Is Belarus Still Able to Pursue Its Own Interests?

Publication: Eurasia Daily Monitor Volume: 19 Issue: 85

Belarusian President Lukashenka (left) and Russian President Vladimir Putin (right) (Source: Evgeny Biyatov/Sputnik)

The authorities’ crackdown on the massive 2020 post-election protests resulted in a cardinal change to Belarus’s international relations and its regional security nexus. From aspiring to be a middle ground between Russia and the European Union and even a would-be Switzerland (see EDM, November 18, 2019), Belarus seemingly turned into a player squarely on the Russian team. Russia’s 2022 full-scale war against Ukraine solidified this shift. The break with the past appears so fundamental that the series of major international forums that the Minsk Dialogue (MD) Council on International Relations had organized between 2015 and 2019, which brought together Western and Russian (not to mention Belarusian) experts, now seem as though they took place in a different world. And yet MD is still around, albeit with a diminished scope of activities. Yauheni Preiherman, MD’s director, recently authored a revealing article in the newspaper Belarusy i Rynok. The latter also continues to operate, despite its opposition-minded focus and a recent brush with the Belarusian KGB: on May 18, the media outlet’s offices were searched, and its director and bookkeeper was arrested (Zerkalo, May 18).

Devoted to the May 22–26 World Economic Forum in Davos, Preiherman’s aforementioned article makes two notable points. First, the author states that globalization, long a major trend pushed by Davos, has come to a halt. “If it were necessary to pick one quote that most reflects the spirit of the historical moment,” writes Preiherman, “then I would undoubtedly choose the words of NATO [North Atlantic Treaty Organization] Secretary General Jens Stoltenberg: ‘freedom is more important than free trade.’ This seemingly simple phrase overflows with symbolism and breaks away from the ideological mainstream of several previous decades, when it was believed that free trade was just one of the main prerequisites of freedom in general.” It is symbolic, posits Preiherman, that a new reading of the “formula of freedom” was articulated at one of the major sanctuaries of globalization. “It is even more symbolic that it was done by a representative of a [military alliance].” Whether or not Davos regulars, especially among businessmen, share Stoltenberg’s opinion, “we were once again made to understand that at critical moments in history, politics is primary and economics secondary.” Committed supporters of economic liberalism have little chance of reversing the growing trend, thinks Preiherman. “And if so, we are talking not only about a new culture of canceling Russia but also about a significant revision of the entire philosophy of globalization” (Belarusy i Rynok, May 30).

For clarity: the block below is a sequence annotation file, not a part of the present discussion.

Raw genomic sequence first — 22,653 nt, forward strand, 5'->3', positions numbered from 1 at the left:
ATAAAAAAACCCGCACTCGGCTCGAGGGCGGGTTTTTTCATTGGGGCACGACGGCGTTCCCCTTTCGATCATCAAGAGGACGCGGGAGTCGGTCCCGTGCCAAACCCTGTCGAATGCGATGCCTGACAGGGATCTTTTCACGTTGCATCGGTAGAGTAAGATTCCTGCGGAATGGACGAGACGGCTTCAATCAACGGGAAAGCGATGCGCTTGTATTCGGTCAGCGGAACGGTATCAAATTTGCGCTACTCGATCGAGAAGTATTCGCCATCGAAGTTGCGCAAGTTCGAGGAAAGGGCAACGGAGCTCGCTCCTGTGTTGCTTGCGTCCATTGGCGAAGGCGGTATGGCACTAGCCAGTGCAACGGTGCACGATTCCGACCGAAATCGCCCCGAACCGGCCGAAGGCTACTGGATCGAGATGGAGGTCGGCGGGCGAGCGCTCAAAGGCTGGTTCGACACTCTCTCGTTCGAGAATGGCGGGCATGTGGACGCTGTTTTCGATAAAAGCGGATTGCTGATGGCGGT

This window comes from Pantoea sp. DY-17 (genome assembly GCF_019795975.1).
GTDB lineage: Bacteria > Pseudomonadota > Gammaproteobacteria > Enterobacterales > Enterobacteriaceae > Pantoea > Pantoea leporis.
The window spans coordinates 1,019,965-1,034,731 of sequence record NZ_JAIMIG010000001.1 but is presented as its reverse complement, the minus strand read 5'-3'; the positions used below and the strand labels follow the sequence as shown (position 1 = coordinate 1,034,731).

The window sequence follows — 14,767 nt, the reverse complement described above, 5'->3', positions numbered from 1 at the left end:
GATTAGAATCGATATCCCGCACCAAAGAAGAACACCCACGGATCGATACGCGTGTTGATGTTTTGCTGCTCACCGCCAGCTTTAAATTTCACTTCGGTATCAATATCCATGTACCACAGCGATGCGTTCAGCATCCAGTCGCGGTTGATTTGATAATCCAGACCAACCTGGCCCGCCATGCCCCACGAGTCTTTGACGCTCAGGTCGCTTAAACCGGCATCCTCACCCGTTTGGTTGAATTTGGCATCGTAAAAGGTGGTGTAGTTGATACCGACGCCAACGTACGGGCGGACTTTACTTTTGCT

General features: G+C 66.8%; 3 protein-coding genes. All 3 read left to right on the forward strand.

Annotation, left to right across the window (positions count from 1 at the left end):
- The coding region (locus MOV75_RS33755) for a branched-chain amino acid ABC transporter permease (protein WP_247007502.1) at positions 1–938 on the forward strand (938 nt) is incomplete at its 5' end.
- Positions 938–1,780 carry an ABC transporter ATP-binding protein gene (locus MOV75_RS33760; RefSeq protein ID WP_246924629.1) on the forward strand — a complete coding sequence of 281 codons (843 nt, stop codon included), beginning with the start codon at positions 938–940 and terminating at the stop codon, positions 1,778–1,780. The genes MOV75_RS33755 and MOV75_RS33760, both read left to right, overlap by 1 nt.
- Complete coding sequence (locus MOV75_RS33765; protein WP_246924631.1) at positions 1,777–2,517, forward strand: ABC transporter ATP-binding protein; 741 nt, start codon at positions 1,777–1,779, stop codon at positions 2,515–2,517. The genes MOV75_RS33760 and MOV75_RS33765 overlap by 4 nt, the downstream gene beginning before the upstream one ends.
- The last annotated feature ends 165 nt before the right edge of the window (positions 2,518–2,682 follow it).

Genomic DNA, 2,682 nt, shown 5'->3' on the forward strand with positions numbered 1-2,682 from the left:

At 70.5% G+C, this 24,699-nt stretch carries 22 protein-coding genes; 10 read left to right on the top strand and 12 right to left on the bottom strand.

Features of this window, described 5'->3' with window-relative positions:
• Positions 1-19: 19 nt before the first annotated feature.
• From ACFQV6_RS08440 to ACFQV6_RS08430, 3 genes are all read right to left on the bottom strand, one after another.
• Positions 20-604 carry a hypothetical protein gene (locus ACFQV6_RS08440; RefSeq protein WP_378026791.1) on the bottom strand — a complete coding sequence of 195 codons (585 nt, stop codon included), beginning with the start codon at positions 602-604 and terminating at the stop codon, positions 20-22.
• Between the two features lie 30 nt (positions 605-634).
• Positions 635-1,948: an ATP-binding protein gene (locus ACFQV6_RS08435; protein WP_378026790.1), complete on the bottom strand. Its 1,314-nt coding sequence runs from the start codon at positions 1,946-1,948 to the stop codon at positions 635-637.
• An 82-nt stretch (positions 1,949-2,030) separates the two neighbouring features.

His second point is about the influence of that development upon Minsk. It will be significant now, Preiherman writes, “when we find ourselves in the very epicenter of deglobalization that has just begun and that drew the division line in Eastern Europe.” That means that the only way for Minsk to adapt to the abrupt change is to finesse Belarus’s ability to look at the world through the prism of its own interests, not the slogans emanating from the West or East, the MD director concludes (Belarusy i Rynok, May 30).